Rebate Processing: How Does The Rebate Process Work?
When it comes to rebate strategies, they all have the same goal:
- Increase buyer interest
- Gain stronger consumer loyalty
- Make more money
Rinse and repeat.
Rebates are also known as “a premium with purchase.” It’s a reward dangled in front of customers to get them to buy something from you rather than your competition. The Promotion Marketing Association reports that “rebates make consumers 75.4% more likely to make a purchase.”
That’s an impressive statistic. Only 15.4% of those surveyed felt that the offer of a rebate had no effect on whether they would buy an item or service, and bizarrely, 9.1% said they would be less likely to buy if they were offered a rebate.
Over $500 million in rebates go unfulfilled every year. Their redemption rates usually range between 5% to 80% and never hit 100%. Leflein Associates released a study that showed almost half of people who got a rebate never cashed it in.
- 41% of people surveyed reported they simply forgot about the rebate, so they never tried to redeem it.
- 25% lost the required paperwork
- 20% didn’t think the redemption process hassle was worth the effort.
The difference between a rebate and a discount is that a rebate happens after the sale takes place, while discounts happen at the point of sale.
Companies use rebates as a way of protecting themselves from changing order volumes. Discounts are a bit of a gamble — the discount won’t help your bottom line until a certain order quantity is reached, and if you don’t reach that quantity, you won’t make as much money.
Rebates are only assessed once the full price has been paid so financial targets are met. Given how less than half of rebates are actually redeemed, it’s much less of a gamble, and the business can assess whether offering the same rebate in the future will make sense.
Designing a Rebate Offer
In a simplified overview of what to consider when designing a rebate offer, these six “will influence activation rates, consumer satisfaction, confidence, and brand sentiment:”
1. What advertising campaign will best promote the rebate offer?
2. What savings will be given on a product or service? This creates the perceived rebate value.
3. The final price (or strike price) of the product or service after the rebate is redeemed.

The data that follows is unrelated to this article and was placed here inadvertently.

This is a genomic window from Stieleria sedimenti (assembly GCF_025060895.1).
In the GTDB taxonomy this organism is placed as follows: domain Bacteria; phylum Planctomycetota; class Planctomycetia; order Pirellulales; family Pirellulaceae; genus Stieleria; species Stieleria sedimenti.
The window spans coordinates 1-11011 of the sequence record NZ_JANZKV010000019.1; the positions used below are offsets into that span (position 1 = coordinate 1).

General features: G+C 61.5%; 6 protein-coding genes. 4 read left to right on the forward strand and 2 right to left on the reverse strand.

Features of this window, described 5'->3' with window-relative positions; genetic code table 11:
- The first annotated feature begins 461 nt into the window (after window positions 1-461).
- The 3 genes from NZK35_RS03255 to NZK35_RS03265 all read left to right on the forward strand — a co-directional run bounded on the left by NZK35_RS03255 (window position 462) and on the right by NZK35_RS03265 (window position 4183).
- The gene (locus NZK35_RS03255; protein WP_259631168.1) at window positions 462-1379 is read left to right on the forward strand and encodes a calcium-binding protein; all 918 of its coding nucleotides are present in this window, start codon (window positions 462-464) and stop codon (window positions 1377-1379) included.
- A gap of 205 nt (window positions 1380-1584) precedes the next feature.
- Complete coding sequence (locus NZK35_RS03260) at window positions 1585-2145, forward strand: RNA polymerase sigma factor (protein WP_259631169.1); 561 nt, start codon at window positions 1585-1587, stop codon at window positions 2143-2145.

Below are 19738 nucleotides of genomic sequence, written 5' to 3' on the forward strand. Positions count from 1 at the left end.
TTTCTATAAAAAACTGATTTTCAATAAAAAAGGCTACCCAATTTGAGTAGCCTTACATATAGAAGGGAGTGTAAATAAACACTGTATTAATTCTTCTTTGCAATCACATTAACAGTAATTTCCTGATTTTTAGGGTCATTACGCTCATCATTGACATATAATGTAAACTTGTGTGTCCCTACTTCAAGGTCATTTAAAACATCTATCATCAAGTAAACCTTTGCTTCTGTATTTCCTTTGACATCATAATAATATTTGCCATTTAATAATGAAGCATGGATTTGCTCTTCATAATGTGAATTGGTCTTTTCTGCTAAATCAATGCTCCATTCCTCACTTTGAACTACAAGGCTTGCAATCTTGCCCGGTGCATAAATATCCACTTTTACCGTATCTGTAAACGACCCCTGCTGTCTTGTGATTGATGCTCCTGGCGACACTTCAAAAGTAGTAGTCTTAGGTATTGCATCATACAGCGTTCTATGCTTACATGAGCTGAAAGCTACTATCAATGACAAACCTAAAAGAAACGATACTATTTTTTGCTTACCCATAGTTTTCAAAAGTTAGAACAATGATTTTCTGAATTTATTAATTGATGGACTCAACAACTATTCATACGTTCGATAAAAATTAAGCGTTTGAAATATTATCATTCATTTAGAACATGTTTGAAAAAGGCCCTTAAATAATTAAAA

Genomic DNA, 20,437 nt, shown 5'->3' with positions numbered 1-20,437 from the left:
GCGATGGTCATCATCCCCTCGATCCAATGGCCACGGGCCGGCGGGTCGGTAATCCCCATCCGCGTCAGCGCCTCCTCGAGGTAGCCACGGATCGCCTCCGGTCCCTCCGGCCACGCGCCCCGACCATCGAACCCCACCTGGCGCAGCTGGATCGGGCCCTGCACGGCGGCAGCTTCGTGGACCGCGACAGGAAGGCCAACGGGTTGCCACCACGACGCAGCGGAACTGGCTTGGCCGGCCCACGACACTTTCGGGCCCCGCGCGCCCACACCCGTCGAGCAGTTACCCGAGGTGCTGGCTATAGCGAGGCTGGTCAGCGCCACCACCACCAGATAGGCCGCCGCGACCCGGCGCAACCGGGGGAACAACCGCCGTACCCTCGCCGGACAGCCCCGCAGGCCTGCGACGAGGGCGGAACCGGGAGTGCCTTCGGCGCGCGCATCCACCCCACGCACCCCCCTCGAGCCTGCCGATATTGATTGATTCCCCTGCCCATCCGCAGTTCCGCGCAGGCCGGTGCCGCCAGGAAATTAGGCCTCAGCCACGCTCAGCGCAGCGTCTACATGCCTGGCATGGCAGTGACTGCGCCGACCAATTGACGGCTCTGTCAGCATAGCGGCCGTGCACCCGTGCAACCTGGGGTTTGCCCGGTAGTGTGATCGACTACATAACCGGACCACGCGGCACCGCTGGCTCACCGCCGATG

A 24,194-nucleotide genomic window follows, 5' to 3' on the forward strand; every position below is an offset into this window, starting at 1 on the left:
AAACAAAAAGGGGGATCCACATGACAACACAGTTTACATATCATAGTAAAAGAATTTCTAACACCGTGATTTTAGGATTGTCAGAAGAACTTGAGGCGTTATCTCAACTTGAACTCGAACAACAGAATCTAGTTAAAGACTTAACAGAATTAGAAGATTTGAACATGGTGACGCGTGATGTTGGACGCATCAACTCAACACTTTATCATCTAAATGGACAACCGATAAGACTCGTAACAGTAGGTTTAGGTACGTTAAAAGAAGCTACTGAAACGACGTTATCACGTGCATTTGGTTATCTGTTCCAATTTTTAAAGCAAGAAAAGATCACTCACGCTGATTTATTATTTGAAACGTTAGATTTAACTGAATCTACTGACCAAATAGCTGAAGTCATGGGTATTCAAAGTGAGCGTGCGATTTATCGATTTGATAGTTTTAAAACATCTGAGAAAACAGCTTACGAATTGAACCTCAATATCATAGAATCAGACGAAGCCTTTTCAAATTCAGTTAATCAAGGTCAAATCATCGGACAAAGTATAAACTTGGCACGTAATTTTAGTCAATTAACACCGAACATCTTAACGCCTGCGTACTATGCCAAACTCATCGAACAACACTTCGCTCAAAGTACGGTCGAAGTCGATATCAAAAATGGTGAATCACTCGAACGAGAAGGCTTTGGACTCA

4. How much effort needs to be made in order to redeem the rebate?
5. How to build the consumer’s confidence they’ll be able to redeem the rebate successfully.
6. The belief is that individuals spend their money “first on what they value most highly” in order to feel satisfied. This satisfaction is called “utility” and helped coin the calculation of utility margin to income.
The author of this overview gave a clear example that helped show how these six ideas work together in a realistic scenario:
“The consumer walks into a store. She is deciding between two products and sees that Brand A has a rebate offer (advertising) for 20% off (rebate value). Quick math shows her the rebate will be for about $10, and she can submit her rebate on her phone (effort). The fine print states some might not get the rebate for up to 12 weeks (consumer confidence). But it’s a product she buys regularly, and she’s always wanted a reason to try this brand (utility margin to income). She purchases the product and—then totally forgets about the rebate.”
Types of Rebate Offers
Several different types of rebate offers exist depending on the industry and its trading partners. Not only that, but rebates are viewed from two perspectives: vendor rebates and customer rebates.
Vendor rebates are agreements where the payments are received from a supplier (merchants and distributors). If you have accounts receivable and are on the purchasing side of a rebate agreement, you’ll deal in vendor rebates.
Customer rebates are agreements where the payment is given to a buyer or customer. If you have accounts payable and you’re on the selling side of a rebate agreement, you’ll deal in customer rebates.
With that in mind, here are seven examples of the over 300 different types of rebates:
- Product launches are an opportunity to offer an extra percentage discount across an entire product range when the customer spends a certain amount on the new product being promoted.
- Growth incentives are used to increase total volume (rather than just individual order volume) by basing the rebate on incremental order growth.
- End-of-life promotions help clear out old versions of stock prior to the newest version’s release.